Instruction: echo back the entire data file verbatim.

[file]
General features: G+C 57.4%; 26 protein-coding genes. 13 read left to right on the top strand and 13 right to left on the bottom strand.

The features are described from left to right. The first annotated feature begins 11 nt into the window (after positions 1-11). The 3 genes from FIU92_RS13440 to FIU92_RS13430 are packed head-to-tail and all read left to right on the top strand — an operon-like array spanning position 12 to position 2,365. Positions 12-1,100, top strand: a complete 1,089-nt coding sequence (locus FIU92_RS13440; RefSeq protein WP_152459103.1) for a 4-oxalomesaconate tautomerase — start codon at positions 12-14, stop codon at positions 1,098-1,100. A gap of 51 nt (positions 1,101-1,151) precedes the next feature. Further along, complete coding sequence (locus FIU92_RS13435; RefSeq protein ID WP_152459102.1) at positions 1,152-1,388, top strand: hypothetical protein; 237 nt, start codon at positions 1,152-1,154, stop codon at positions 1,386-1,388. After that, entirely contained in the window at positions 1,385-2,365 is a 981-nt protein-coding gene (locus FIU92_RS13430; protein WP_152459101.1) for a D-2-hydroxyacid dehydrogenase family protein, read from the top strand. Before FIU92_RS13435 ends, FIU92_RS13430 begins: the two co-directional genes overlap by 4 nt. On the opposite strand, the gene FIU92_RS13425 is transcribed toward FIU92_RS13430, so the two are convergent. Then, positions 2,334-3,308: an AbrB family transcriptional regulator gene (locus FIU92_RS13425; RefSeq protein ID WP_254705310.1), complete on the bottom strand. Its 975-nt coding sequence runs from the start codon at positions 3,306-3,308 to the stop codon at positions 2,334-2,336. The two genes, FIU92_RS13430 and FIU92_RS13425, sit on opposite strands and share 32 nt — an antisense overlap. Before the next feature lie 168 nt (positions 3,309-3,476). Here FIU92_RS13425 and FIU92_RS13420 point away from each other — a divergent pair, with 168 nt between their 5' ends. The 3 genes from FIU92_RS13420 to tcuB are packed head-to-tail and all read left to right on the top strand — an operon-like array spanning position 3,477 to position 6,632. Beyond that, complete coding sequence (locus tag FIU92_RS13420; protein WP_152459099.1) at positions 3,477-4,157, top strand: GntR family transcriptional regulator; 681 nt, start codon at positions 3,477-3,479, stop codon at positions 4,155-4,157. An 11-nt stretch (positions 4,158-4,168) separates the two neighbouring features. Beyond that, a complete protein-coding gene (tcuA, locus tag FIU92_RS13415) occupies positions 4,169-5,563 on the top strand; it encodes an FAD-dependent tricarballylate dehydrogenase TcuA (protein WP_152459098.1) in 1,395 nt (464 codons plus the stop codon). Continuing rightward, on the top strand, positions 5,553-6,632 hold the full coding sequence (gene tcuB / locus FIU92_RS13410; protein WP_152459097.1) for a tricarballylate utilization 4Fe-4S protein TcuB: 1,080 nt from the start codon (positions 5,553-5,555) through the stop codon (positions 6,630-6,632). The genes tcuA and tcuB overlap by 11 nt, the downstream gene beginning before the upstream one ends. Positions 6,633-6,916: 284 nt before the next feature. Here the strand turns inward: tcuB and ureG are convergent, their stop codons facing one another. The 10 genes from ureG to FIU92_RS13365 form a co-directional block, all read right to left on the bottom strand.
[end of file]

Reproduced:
General features: G+C 57.4%; 26 protein-coding genes. 13 read left to right on the top strand and 13 right to left on the bottom strand.

The features are described from left to right. The first annotated feature begins 11 nt into the window (after positions 1-11). The 3 genes from FIU92_RS13440 to FIU92_RS13430 are packed head-to-tail and all read left to right on the top strand — an operon-like array spanning position 12 to position 2,365. Positions 12-1,100, top strand: a complete 1,089-nt coding sequence (locus FIU92_RS13440; RefSeq protein WP_152459103.1) for a 4-oxalomesaconate tautomerase — start codon at positions 12-14, stop codon at positions 1,098-1,100. A gap of 51 nt (positions 1,101-1,151) precedes the next feature. Further along, complete coding sequence (locus FIU92_RS13435; RefSeq protein ID WP_152459102.1) at positions 1,152-1,388, top strand: hypothetical protein; 237 nt, start codon at positions 1,152-1,154, stop codon at positions 1,386-1,388. After that, entirely contained in the window at positions 1,385-2,365 is a 981-nt protein-coding gene (locus FIU92_RS13430; protein WP_152459101.1) for a D-2-hydroxyacid dehydrogenase family protein, read from the top strand. Before FIU92_RS13435 ends, FIU92_RS13430 begins: the two co-directional genes overlap by 4 nt. On the opposite strand, the gene FIU92_RS13425 is transcribed toward FIU92_RS13430, so the two are convergent. Then, positions 2,334-3,308: an AbrB family transcriptional regulator gene (locus FIU92_RS13425; RefSeq protein ID WP_254705310.1), complete on the bottom strand. Its 975-nt coding sequence runs from the start codon at positions 3,306-3,308 to the stop codon at positions 2,334-2,336. The two genes, FIU92_RS13430 and FIU92_RS13425, sit on opposite strands and share 32 nt — an antisense overlap. Before the next feature lie 168 nt (positions 3,309-3,476). Here FIU92_RS13425 and FIU92_RS13420 point away from each other — a divergent pair, with 168 nt between their 5' ends. The 3 genes from FIU92_RS13420 to tcuB are packed head-to-tail and all read left to right on the top strand — an operon-like array spanning position 3,477 to position 6,632. Beyond that, complete coding sequence (locus tag FIU92_RS13420; protein WP_152459099.1) at positions 3,477-4,157, top strand: GntR family transcriptional regulator; 681 nt, start codon at positions 3,477-3,479, stop codon at positions 4,155-4,157. An 11-nt stretch (positions 4,158-4,168) separates the two neighbouring features. Beyond that, a complete protein-coding gene (tcuA, locus tag FIU92_RS13415) occupies positions 4,169-5,563 on the top strand; it encodes an FAD-dependent tricarballylate dehydrogenase TcuA (protein WP_152459098.1) in 1,395 nt (464 codons plus the stop codon). Continuing rightward, on the top strand, positions 5,553-6,632 hold the full coding sequence (gene tcuB / locus FIU92_RS13410; protein WP_152459097.1) for a tricarballylate utilization 4Fe-4S protein TcuB: 1,080 nt from the start codon (positions 5,553-5,555) through the stop codon (positions 6,630-6,632). The genes tcuA and tcuB overlap by 11 nt, the downstream gene beginning before the upstream one ends. Positions 6,633-6,916: 284 nt before the next feature. Here the strand turns inward: tcuB and ureG are convergent, their stop codons facing one another. The 10 genes from ureG to FIU92_RS13365 form a co-directional block, all read right to left on the bottom strand.